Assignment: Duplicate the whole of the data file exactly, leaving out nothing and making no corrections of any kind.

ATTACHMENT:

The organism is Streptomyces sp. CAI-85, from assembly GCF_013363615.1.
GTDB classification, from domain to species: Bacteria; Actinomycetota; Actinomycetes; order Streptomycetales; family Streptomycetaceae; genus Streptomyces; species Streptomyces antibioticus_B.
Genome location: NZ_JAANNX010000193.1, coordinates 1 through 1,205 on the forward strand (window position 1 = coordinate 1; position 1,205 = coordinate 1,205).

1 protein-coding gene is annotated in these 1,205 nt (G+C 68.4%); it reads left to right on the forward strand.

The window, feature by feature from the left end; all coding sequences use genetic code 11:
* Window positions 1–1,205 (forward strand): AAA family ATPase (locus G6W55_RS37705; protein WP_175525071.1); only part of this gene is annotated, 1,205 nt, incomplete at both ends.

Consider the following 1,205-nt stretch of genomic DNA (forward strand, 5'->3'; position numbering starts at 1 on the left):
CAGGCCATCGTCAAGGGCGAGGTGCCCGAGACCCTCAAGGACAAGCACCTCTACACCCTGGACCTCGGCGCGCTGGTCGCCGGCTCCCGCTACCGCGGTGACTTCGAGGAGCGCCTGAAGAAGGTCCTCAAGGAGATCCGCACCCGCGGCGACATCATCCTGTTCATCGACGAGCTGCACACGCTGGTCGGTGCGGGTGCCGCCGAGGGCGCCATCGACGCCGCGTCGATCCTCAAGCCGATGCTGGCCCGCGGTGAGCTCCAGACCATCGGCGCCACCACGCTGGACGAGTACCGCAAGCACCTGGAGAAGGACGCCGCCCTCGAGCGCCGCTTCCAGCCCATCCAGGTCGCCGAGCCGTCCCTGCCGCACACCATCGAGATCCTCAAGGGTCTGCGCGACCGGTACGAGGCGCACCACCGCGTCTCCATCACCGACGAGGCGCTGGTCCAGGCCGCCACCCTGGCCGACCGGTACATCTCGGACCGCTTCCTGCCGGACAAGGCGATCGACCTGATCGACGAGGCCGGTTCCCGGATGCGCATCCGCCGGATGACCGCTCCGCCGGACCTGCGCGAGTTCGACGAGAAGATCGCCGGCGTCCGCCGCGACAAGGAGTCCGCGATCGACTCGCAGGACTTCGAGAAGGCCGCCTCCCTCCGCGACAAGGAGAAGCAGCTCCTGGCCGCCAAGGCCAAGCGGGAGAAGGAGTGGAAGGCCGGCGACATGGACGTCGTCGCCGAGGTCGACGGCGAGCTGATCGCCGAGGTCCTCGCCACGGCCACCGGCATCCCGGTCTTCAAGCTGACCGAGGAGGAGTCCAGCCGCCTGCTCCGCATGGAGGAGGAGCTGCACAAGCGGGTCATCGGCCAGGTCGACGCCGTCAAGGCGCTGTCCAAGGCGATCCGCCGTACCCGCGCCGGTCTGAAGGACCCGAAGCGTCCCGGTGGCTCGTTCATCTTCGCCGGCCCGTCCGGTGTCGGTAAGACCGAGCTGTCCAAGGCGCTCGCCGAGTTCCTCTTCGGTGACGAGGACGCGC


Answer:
The organism is Streptomyces sp. CAI-85, from assembly GCF_013363615.1.
GTDB classification, from domain to species: Bacteria; Actinomycetota; Actinomycetes; order Streptomycetales; family Streptomycetaceae; genus Streptomyces; species Streptomyces antibioticus_B.
Genome location: NZ_JAANNX010000193.1, coordinates 1 through 1,205 on the forward strand (window position 1 = coordinate 1; position 1,205 = coordinate 1,205).

1 protein-coding gene is annotated in these 1,205 nt (G+C 68.4%); it reads left to right on the forward strand.

The window, feature by feature from the left end; all coding sequences use genetic code 11:
* Window positions 1–1,205 (forward strand): AAA family ATPase (locus G6W55_RS37705; protein WP_175525071.1); only part of this gene is annotated, 1,205 nt, incomplete at both ends.

Consider the following 1,205-nt stretch of genomic DNA (forward strand, 5'->3'; position numbering starts at 1 on the left):
CAGGCCATCGTCAAGGGCGAGGTGCCCGAGACCCTCAAGGACAAGCACCTCTACACCCTGGACCTCGGCGCGCTGGTCGCCGGCTCCCGCTACCGCGGTGACTTCGAGGAGCGCCTGAAGAAGGTCCTCAAGGAGATCCGCACCCGCGGCGACATCATCCTGTTCATCGACGAGCTGCACACGCTGGTCGGTGCGGGTGCCGCCGAGGGCGCCATCGACGCCGCGTCGATCCTCAAGCCGATGCTGGCCCGCGGTGAGCTCCAGACCATCGGCGCCACCACGCTGGACGAGTACCGCAAGCACCTGGAGAAGGACGCCGCCCTCGAGCGCCGCTTCCAGCCCATCCAGGTCGCCGAGCCGTCCCTGCCGCACACCATCGAGATCCTCAAGGGTCTGCGCGACCGGTACGAGGCGCACCACCGCGTCTCCATCACCGACGAGGCGCTGGTCCAGGCCGCCACCCTGGCCGACCGGTACATCTCGGACCGCTTCCTGCCGGACAAGGCGATCGACCTGATCGACGAGGCCGGTTCCCGGATGCGCATCCGCCGGATGACCGCTCCGCCGGACCTGCGCGAGTTCGACGAGAAGATCGCCGGCGTCCGCCGCGACAAGGAGTCCGCGATCGACTCGCAGGACTTCGAGAAGGCCGCCTCCCTCCGCGACAAGGAGAAGCAGCTCCTGGCCGCCAAGGCCAAGCGGGAGAAGGAGTGGAAGGCCGGCGACATGGACGTCGTCGCCGAGGTCGACGGCGAGCTGATCGCCGAGGTCCTCGCCACGGCCACCGGCATCCCGGTCTTCAAGCTGACCGAGGAGGAGTCCAGCCGCCTGCTCCGCATGGAGGAGGAGCTGCACAAGCGGGTCATCGGCCAGGTCGACGCCGTCAAGGCGCTGTCCAAGGCGATCCGCCGTACCCGCGCCGGTCTGAAGGACCCGAAGCGTCCCGGTGGCTCGTTCATCTTCGCCGGCCCGTCCGGTGTCGGTAAGACCGAGCTGTCCAAGGCGCTCGCCGAGTTCCTCTTCGGTGACGAGGACGCGC